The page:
Computers can be great, and the internet is not the enemy, she says — she's just worried about her kids, particularly those with anxiety, and their increasing tendency to "hide in the screens."
In addition to tech concerns, the survey asked parents to rate their concern in four other areas of the teen's life: grades and schoolwork, behavior at school (getting in trouble), friends and social life, and feelings of anxiety, depression or other mental health issues.
Of the four, parents were most worried about their teen's social life and friends, with 37 percent of parents saying they were extremely concerned. Another 36 percent of parents said they were extremely concerned about grades and school trouble and 27 percent listed anxiety and depression as extremely concerning.
Of parents who said being a parent was "very" or "extremely" important to their identity, 41 percent were worried about their child's grades, compared to 30 percent of parents with "low-parental identity."
Income was also a factor, with 40 percent of low-income parents saying they worried about their teen's grades compared to 30 percent of high income parents; and 32 percent of low-income parents noted worry about anxiety and depression for their teens, compared to 21 percent of high-income parents.
Parenting in fear
The problem with being driven by fear is that it often elicits a less-than-helpful parental response, says Shimi Kang, a psychiatrist and author of "The Self-Motivated Kid: How to Raise Happy, Healthy Children Who Know What They Want and Go After It (Without Being Told)."
Worried parents often turn into jellyfish who feel helpless to do anything. They bemoan that "tech is everywhere, I can't control it," or "if I control it in my house, they just go to a friend's house." And then, Kang says, those jellyfish parents often become permissive, giving into what everyone else is doing, even if it doesn't feel right.
In the American Family Survey, parents who reported feeling extremely concerned about anxiety and depression for their teen were much more likely to say that mental health was having an impact on their child's life, compared to parents who were only somewhat concerned.
The survey authors note that this type of survey can't capture which worry came first: were parents worried about school work first, and then noticed that the child seemed depressed? Or were parents worried about the child's anxiety and then noticed that anxiety was impacting their teen's friendships or physical health?
It may also be difficult to know if anxiety began with the teen or if it belongs to the parent, experts say.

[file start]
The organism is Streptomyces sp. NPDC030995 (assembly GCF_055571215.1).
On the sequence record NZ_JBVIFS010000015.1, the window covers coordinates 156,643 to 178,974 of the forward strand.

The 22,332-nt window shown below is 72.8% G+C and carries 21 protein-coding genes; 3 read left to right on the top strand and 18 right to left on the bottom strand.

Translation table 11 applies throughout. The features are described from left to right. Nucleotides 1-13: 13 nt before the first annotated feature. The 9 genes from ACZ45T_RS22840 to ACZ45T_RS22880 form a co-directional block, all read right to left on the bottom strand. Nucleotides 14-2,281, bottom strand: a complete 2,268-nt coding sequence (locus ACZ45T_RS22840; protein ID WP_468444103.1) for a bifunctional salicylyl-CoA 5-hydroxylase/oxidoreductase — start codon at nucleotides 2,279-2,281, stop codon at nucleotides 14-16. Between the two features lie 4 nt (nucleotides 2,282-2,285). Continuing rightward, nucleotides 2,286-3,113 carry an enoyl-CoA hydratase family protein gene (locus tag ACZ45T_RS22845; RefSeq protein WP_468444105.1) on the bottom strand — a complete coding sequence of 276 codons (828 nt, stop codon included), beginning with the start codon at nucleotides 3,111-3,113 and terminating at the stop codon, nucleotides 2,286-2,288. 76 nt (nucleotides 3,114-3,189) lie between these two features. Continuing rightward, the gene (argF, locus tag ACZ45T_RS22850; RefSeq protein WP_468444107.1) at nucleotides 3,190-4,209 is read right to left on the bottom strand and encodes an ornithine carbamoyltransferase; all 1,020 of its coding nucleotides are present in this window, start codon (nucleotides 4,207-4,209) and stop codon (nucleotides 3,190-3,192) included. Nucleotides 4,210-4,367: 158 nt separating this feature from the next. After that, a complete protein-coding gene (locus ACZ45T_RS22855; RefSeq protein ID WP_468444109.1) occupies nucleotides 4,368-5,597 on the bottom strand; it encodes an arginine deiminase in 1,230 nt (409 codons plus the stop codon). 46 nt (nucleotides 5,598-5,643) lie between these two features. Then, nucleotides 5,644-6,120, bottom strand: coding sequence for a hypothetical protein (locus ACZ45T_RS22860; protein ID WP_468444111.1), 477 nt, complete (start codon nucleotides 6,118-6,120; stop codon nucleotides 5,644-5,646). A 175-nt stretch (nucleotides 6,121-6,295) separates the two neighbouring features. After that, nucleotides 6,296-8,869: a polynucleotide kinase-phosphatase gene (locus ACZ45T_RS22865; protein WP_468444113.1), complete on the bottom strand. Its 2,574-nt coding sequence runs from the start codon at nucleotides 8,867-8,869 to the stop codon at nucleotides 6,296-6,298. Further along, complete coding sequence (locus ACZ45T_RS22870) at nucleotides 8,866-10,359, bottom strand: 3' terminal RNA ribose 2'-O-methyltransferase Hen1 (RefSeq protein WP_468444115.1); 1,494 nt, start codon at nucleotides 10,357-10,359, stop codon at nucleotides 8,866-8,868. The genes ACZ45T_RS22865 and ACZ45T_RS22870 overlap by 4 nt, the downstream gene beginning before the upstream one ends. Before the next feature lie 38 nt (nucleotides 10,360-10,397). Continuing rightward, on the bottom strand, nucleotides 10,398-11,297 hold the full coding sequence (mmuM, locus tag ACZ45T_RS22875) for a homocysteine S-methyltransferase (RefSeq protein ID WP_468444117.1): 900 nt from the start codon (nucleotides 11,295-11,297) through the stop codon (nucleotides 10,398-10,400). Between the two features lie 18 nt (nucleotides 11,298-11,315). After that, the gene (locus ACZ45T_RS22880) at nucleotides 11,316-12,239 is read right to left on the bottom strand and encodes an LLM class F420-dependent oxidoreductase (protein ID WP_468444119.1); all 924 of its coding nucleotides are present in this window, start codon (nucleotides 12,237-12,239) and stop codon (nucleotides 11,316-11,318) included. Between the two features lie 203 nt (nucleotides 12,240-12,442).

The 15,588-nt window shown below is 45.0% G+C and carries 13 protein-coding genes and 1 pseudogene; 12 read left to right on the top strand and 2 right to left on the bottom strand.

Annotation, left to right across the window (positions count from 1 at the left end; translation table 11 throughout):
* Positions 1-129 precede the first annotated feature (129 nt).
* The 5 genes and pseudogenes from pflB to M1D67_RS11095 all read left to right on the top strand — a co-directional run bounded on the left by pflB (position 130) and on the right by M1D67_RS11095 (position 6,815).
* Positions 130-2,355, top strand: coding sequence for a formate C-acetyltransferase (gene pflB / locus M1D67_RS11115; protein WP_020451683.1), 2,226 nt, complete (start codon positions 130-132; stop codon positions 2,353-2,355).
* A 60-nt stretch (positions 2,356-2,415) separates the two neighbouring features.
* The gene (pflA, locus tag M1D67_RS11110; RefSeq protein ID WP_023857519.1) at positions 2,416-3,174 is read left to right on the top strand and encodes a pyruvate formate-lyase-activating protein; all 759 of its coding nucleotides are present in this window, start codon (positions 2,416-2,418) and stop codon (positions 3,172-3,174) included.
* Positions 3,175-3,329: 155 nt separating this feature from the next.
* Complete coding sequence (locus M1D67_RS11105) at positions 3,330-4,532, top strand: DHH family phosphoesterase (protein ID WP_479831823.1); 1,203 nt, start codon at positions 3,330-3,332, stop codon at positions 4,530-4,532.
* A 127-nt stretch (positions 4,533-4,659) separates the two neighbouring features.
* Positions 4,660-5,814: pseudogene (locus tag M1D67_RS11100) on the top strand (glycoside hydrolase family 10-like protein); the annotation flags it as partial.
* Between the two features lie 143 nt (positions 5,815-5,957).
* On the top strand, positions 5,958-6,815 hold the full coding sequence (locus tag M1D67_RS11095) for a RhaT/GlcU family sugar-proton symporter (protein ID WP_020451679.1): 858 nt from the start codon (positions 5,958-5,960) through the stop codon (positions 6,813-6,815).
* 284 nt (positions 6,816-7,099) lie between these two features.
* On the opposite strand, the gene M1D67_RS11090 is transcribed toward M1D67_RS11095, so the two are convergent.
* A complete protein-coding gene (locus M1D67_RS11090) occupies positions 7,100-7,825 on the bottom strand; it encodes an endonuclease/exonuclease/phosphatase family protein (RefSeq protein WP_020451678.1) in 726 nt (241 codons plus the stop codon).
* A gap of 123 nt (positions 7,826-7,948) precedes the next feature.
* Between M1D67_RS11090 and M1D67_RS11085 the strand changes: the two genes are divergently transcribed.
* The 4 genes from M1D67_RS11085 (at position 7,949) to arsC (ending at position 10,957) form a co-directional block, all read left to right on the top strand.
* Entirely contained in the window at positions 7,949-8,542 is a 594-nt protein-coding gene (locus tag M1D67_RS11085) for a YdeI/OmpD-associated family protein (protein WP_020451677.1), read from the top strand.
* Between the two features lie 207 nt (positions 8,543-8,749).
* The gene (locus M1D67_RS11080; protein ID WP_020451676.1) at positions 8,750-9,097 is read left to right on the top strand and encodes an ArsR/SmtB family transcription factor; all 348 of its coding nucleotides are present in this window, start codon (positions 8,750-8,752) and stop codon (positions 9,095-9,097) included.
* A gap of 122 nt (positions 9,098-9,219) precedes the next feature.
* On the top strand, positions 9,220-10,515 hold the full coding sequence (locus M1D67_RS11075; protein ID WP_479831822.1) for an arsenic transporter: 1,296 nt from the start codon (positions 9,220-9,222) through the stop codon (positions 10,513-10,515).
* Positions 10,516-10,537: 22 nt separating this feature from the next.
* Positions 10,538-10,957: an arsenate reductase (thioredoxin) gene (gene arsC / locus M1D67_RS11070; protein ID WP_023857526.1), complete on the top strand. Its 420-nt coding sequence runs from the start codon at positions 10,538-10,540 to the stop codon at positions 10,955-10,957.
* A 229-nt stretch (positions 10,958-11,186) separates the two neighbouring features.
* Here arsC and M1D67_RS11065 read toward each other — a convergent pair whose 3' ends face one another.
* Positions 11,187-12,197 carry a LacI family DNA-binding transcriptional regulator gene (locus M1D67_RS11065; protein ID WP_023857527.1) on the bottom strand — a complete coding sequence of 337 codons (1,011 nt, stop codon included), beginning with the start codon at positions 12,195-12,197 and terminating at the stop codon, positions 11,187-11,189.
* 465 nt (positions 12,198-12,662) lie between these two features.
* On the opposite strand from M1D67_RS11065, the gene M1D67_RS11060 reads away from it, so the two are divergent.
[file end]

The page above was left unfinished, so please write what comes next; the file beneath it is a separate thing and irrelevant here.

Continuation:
"Children typically draft off the anxiety of their parents," says John Duffy, a clinical psychologist in Chicago, author and host of the podcast "Better" with his wife, Julie. "By the time (they) reach about middle school, our kids' anxiety makes us anxious too, so it becomes a cycle ... that gets worse."
Often, that parental anxiety may cause parents to withdraw, check out or even become distracted by their own technology, says Kang.
On the other extreme, tiger parents may notice tech concerns brewing in their teen's life and unilaterally take the child's phone or get rid of all technology in an "authoritarian approach," that reduces the child's sense of control, she said.
Such an approach can also signal fear on the parent's part, which not only shuts down communication about the topic, but also teaches the child there's a reason to be afraid, says Pickhardt.
"A lot of parents think, if I can just protect my child, (I'll) keep them safe," he said. "But protection has a real downside, in that it can actually end up alarming the child."
Consider a scenario where the home down the street was robbed and the child is feeling nervous. The parent responds by putting new locks on the door, installing an alarm system and getting a big, loud dog.
Now the kid is really frightened, Pickhardt says, because there's new evidence of danger all around them.
"Parents do not want to act around the internet in such a way that they are conveying to the kid that this is something (to be) scared of," says "They need to just deal with it in a reasonable, calm, rational way, and they need to be able to communicate about it on a regular basis."
How to handle worry
Betsy Batman, 42, of South Jordan, finds that her family's best conversations happen around 11 p.m. on the edge of her bed.
After the hustle of the day, one of her five children (four boys), from 11 to 21, will usually wander in and open up about some of their deepest concerns — often involving technology, bullying or mental health — all issues she says they've dealt with in their family to varying degrees.
"You need to be available for that conversation," she says, noting that her mom friends who insist they need their sleep are missing a "huge opportunity."
Now, even friends of her teens will come in and sit down and open their hearts, eager for someone who will listen. Thankfully she's a night owl, Batman says, but she'll wake her husband if she senses an important conversation coming on.